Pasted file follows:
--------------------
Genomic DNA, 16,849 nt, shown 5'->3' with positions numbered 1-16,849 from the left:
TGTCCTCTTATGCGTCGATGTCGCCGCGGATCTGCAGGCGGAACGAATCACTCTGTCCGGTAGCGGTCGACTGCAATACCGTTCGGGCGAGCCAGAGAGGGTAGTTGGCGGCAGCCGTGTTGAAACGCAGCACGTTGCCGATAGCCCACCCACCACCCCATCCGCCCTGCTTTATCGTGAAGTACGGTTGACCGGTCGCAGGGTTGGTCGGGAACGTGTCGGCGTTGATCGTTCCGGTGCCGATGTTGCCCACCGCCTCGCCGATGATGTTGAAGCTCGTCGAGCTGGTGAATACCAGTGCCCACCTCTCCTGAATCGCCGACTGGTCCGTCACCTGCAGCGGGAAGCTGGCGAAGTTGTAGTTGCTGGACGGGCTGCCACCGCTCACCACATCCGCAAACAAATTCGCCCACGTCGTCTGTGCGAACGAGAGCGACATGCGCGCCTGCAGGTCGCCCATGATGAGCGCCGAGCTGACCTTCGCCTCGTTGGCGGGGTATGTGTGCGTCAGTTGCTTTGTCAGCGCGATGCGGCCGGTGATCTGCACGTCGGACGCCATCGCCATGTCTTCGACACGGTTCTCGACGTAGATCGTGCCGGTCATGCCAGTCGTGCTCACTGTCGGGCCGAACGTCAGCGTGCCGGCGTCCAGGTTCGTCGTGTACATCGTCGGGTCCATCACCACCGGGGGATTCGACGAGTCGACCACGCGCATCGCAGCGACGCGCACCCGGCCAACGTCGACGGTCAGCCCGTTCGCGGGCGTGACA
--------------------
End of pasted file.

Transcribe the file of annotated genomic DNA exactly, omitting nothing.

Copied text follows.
Genomic DNA, 16,849 nt, shown 5'->3' with positions numbered 1-16,849 from the left:
TGTCCTCTTATGCGTCGATGTCGCCGCGGATCTGCAGGCGGAACGAATCACTCTGTCCGGTAGCGGTCGACTGCAATACCGTTCGGGCGAGCCAGAGAGGGTAGTTGGCGGCAGCCGTGTTGAAACGCAGCACGTTGCCGATAGCCCACCCACCACCCCATCCGCCCTGCTTTATCGTGAAGTACGGTTGACCGGTCGCAGGGTTGGTCGGGAACGTGTCGGCGTTGATCGTTCCGGTGCCGATGTTGCCCACCGCCTCGCCGATGATGTTGAAGCTCGTCGAGCTGGTGAATACCAGTGCCCACCTCTCCTGAATCGCCGACTGGTCCGTCACCTGCAGCGGGAAGCTGGCGAAGTTGTAGTTGCTGGACGGGCTGCCACCGCTCACCACATCCGCAAACAAATTCGCCCACGTCGTCTGTGCGAACGAGAGCGACATGCGCGCCTGCAGGTCGCCCATGATGAGCGCCGAGCTGACCTTCGCCTCGTTGGCGGGGTATGTGTGCGTCAGTTGCTTTGTCAGCGCGATGCGGCCGGTGATCTGCACGTCGGACGCCATCGCCATGTCTTCGACACGGTTCTCGACGTAGATCGTGCCGGTCATGCCAGTCGTGCTCACTGTCGGGCCGAACGTCAGCGTGCCGGCGTCCAGGTTCGTCGTGTACATCGTCGGGTCCATCACCACCGGGGGATTCGACGAGTCGACCACGCGCATCGCAGCGACGCGCACCCGGCCAACGTCGACGGTCAGCCCGTTCGCGGGCGTGACA